What sacrifices do you make to be able to eat our meat? While at the Farmer’s market Friday a lady picked out a couple of packages of Boneless Chicken Breasts and I tallied the total for her. She was taken back and asked the price per pound, at $8.99/lb it wasn’t cheap. I’m with her….I too would have probably said, thanks but no thank you. At least not for right now. Our ‘season’ of life is the we have ‘two-almost-teenagers-who-do-nothing-but-eat‘ stage and we just couldn’t afford Filet Mignon and Boneless Breasts!

Instead, whole chicken would be purchased and savored. Someday….I could afford the boneless breasts without boning out the chicken myself. ┬áIn what way do you sacrifice money, time or other foods or items so you can feed your family well?


  • Kandice Shirley

    I make sure I use all of the animal including bones, organs, and unfamiliar cuts of meat. This means I get more bang for the buck. So, I guess it’s more of an adjustment than a sacrifice. I look at what some would consider useless and think, “What can I do with that?” Example: My dogs have been enjoying cow’s tongue this week. This saves me money on about 3 days of dog food.

    • Exactly! We also consider eating well ( not just meat!) to be an investment towards our long term health!

  • Elisabeth Heinicke

    I honestly don’t think of any of the times of ‘eating cheaply but well’ that I’ve ever lived through (and there were many, and years of those times!) as involving any sacrifice.
    When my kids were born, we lived in a cabin in the woods of the Yukon, with pretty much no income other than the ‘family allowance’ check the Canadian government pays to all mothers – $16/mth per child – or the occasional job at the inn down the highway, washing walls and getting cabins ready for the season. We had salmon, moose and the occasional caribou; we snared rabbits and bought potatoes, carrots, onions, flour, oatmeal, powdered milk, brown rice and honey. It never felt like we were ‘depriving ourselves’ in any way. Well, there was the time I had, lucky me, two eggs and wanted to make a birthday cake for my boy’s second birthday, and his father decided to juggle them…..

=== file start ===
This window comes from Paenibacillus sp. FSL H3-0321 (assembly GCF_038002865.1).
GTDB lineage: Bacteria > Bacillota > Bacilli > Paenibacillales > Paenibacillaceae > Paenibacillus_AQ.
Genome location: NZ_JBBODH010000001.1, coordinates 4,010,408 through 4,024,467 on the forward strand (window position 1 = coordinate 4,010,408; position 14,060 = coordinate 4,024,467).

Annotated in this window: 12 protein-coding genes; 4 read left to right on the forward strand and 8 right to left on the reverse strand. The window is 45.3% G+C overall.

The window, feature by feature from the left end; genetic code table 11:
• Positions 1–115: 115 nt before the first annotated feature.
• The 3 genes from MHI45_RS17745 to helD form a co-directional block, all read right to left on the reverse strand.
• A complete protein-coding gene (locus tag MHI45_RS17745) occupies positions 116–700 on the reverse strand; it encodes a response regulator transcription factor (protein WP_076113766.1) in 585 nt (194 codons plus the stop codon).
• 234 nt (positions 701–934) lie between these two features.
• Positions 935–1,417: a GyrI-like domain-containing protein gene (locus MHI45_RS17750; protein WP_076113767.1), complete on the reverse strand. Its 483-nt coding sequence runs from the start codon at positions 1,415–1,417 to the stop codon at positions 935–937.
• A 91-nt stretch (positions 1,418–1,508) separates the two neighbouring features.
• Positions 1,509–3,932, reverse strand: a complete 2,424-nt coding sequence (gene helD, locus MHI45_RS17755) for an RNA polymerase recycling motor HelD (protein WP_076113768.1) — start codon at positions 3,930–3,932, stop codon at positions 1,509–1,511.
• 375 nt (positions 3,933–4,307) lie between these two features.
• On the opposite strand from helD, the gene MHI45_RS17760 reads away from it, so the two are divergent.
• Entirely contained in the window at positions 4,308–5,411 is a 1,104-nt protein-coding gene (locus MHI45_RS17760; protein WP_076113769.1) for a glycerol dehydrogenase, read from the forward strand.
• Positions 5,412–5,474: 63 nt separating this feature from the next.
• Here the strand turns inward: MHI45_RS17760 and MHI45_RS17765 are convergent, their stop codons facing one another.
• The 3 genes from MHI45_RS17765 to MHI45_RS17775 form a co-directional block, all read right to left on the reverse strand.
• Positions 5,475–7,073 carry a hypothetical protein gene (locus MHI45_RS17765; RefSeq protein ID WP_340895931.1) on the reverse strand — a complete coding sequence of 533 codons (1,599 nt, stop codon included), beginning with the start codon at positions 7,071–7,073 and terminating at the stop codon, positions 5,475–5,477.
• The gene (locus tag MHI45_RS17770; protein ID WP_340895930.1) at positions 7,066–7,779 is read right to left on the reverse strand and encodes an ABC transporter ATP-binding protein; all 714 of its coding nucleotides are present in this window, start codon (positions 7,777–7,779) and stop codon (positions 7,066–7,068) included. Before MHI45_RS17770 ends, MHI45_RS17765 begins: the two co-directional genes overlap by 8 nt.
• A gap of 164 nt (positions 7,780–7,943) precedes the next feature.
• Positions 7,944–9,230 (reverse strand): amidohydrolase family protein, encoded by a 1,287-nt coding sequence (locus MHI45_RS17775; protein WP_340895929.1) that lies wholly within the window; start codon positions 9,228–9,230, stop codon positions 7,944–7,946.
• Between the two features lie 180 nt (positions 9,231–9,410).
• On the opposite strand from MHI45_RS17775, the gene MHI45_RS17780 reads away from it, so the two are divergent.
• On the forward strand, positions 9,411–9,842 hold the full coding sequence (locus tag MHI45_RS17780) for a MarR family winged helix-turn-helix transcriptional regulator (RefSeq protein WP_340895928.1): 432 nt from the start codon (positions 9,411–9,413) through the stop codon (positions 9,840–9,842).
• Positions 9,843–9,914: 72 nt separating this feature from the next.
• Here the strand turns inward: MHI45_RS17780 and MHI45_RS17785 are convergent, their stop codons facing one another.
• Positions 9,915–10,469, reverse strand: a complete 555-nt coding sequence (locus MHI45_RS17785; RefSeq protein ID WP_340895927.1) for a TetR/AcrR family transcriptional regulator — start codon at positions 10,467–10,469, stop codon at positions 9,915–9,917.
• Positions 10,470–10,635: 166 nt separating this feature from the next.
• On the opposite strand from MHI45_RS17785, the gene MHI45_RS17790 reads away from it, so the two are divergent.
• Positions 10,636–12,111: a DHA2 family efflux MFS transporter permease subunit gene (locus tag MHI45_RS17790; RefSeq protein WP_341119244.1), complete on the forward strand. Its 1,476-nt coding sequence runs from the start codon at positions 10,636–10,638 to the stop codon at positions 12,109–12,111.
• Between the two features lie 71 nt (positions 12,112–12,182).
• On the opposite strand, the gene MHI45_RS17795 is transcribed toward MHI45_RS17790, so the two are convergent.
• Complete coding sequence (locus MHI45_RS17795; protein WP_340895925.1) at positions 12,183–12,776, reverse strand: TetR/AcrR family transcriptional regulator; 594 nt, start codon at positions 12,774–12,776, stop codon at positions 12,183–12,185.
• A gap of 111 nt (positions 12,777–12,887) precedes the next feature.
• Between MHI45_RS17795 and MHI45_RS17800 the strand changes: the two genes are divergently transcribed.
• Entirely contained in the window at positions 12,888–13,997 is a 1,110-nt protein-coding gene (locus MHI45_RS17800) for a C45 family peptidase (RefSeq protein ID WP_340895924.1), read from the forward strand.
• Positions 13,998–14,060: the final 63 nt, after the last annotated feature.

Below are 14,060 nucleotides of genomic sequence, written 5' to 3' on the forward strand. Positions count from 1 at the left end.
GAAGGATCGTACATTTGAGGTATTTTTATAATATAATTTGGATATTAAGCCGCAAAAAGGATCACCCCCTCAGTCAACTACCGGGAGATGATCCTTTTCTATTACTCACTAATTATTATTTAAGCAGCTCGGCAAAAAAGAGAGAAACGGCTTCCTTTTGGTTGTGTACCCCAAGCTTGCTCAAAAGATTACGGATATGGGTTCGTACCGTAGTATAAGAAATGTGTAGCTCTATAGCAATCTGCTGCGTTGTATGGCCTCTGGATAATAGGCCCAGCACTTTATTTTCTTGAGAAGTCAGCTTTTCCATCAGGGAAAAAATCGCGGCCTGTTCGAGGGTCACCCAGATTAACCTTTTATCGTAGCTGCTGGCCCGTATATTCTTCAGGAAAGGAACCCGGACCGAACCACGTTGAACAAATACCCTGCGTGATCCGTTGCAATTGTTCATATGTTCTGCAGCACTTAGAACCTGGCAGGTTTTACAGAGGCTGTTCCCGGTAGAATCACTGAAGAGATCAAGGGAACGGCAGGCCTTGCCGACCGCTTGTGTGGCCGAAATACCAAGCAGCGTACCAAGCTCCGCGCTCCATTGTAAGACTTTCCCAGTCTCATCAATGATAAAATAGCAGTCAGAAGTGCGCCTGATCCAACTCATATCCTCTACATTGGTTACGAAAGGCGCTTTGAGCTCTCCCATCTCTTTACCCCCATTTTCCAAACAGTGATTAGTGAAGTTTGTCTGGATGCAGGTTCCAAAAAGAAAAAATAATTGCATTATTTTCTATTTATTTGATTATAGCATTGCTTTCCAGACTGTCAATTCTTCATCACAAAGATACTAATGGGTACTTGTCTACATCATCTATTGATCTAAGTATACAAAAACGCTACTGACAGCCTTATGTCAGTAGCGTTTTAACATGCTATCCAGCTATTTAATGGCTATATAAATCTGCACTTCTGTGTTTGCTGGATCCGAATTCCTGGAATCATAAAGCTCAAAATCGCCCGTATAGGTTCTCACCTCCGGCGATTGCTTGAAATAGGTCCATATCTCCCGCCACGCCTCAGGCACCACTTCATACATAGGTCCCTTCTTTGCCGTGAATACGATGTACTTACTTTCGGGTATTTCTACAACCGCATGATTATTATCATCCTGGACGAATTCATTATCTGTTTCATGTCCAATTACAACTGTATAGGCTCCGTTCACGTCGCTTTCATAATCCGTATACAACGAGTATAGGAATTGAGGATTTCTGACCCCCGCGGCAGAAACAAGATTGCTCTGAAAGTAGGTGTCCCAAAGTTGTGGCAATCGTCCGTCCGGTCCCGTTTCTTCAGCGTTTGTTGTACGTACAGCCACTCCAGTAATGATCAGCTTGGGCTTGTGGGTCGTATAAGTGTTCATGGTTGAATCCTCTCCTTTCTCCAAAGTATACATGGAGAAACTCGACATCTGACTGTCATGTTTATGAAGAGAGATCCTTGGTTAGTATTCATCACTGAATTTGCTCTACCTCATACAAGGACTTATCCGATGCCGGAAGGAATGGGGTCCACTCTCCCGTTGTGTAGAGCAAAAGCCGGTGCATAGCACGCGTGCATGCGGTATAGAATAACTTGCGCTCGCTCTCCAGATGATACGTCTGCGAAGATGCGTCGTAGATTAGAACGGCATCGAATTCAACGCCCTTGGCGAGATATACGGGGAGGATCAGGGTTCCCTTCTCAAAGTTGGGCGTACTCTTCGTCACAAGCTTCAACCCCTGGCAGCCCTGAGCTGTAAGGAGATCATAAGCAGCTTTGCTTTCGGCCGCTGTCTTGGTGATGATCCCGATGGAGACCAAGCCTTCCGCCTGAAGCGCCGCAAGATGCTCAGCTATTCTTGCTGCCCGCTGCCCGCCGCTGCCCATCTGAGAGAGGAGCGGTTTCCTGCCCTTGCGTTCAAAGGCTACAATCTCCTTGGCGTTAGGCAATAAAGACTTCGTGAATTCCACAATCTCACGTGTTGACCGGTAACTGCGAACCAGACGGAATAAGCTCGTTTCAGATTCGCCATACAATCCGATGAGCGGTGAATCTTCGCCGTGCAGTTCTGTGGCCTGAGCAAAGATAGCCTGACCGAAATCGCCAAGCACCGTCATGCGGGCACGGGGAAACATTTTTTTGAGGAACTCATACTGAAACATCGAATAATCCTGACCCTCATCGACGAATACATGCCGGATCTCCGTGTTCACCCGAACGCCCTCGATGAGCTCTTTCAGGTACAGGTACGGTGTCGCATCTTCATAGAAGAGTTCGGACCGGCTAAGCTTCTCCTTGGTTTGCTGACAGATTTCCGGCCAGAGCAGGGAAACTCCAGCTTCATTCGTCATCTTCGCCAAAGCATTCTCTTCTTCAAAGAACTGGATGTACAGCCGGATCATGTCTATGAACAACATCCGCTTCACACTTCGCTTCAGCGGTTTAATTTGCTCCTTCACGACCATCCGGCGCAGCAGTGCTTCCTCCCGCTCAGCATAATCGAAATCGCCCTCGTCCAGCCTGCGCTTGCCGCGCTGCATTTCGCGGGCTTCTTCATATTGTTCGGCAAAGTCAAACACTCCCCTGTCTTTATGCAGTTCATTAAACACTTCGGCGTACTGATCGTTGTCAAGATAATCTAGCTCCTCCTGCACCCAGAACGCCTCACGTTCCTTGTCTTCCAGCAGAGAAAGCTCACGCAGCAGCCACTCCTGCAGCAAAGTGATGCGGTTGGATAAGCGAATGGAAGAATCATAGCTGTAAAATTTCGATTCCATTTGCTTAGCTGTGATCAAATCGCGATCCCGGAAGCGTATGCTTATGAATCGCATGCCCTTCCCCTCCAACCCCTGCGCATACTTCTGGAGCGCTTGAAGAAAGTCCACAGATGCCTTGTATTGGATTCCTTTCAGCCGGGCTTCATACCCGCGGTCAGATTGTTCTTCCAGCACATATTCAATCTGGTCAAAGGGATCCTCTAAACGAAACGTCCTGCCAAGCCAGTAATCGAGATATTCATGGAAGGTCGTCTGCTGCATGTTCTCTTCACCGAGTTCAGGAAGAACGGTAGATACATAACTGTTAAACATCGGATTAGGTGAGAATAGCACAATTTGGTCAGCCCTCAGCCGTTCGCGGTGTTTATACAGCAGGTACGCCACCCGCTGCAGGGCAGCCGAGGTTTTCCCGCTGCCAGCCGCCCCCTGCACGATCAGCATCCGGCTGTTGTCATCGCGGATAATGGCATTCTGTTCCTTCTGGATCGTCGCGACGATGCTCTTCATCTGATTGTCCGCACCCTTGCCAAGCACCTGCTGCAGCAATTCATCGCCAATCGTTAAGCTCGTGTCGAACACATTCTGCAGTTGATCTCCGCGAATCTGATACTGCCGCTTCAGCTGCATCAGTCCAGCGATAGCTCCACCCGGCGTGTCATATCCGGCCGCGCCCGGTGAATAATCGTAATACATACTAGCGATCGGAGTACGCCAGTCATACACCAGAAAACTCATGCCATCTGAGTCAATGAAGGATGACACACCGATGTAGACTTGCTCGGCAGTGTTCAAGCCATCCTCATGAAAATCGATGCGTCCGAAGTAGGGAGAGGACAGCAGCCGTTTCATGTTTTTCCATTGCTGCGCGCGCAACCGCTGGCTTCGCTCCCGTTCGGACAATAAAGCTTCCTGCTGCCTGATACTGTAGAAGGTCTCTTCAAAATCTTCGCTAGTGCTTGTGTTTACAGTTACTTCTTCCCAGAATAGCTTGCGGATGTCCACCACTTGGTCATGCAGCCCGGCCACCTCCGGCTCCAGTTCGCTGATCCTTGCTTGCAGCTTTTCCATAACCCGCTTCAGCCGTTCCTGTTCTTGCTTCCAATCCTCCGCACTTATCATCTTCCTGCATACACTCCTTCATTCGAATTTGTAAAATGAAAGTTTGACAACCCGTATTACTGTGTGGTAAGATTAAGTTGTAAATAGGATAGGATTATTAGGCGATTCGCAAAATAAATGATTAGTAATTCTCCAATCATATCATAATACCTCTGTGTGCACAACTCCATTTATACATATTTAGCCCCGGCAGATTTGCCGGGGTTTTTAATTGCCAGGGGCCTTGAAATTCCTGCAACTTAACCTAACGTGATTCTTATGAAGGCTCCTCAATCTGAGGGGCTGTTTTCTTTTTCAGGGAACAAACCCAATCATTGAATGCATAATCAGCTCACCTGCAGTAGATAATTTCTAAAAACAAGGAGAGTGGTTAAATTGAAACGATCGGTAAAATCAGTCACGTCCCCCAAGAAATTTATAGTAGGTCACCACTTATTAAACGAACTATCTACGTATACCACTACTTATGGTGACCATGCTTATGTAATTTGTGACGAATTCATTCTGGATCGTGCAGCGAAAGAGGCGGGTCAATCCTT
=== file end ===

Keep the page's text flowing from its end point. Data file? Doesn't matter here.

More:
Then the cabin burned down – and we had to move to town (Whitehorse). The father found work in a lumberyard, and I went to vocational school to study carpentry, became an apprentice and joined the union. But food has always been my passion, so I bought a dilapidated house, renovated it with my new-learned skills, and opened a restaurant. I think the only reason the restaurant survived was because of the tremendous value of ‘using leftovers/using all’ skills I had acquired living in the bush. And those skills didn’t come from nowhere: I was born in postwar Germany and, in my mother’s words, ‘there was nothing to eat’. So from infancy I was used to people foraging for greens, dandelions, nettles and such, drying fruit, pickling surplus harvests, canning and preserving. A favorite dish to this day is stale, dry bread broken into a bowl, sprinkled with sugar or jam and with warm milk poured over. (A few years ago I was working in a bakery owned by a man from Yugoslavia, who was telling me about that same dish as a childhood favorite…..)
    With another family, we shared a pig every fall, and always had dozen of cans of sausages stored in the cellar. Every scrap of usable pig went into those sausages!

    And now, as I’m approaching retirement, these early lessons are an inseparable part of how I approach food. I’m still obsessed with food, and constantly amazed and delighted by the peasant cuisines of the world that use such basic ingredients to make the most delicious meals. And I chuckle at the irony that has elevated many of these foods to the more expensive or at least trendy ones in American restaurants (cuts such as skirt steak, hog jowls, chicken wings, monkfish and sardines; bread puddings, fish cakes, fried-rice variations, potato patties and pierogies, an endless list.)
    Never a sacrifice: but then throughout the years, there’s always been SOMETHING to put on the table, and we’ve been blessed in that.

  • I actually quite enjoy the art of balancing good food with affordable prices. I buy meat from local farms, which tends to cost more, but is so much better (and I want to support local farms!) – but I buy the cheaper cuts and try to stretch a portion of meat to last for two meals by adding more veggies and less meat to recipes. That’s a bit easier for me because there are two of us rather than a big family! Like Kandice above, I love eating the organ meats as well. They are delicious!

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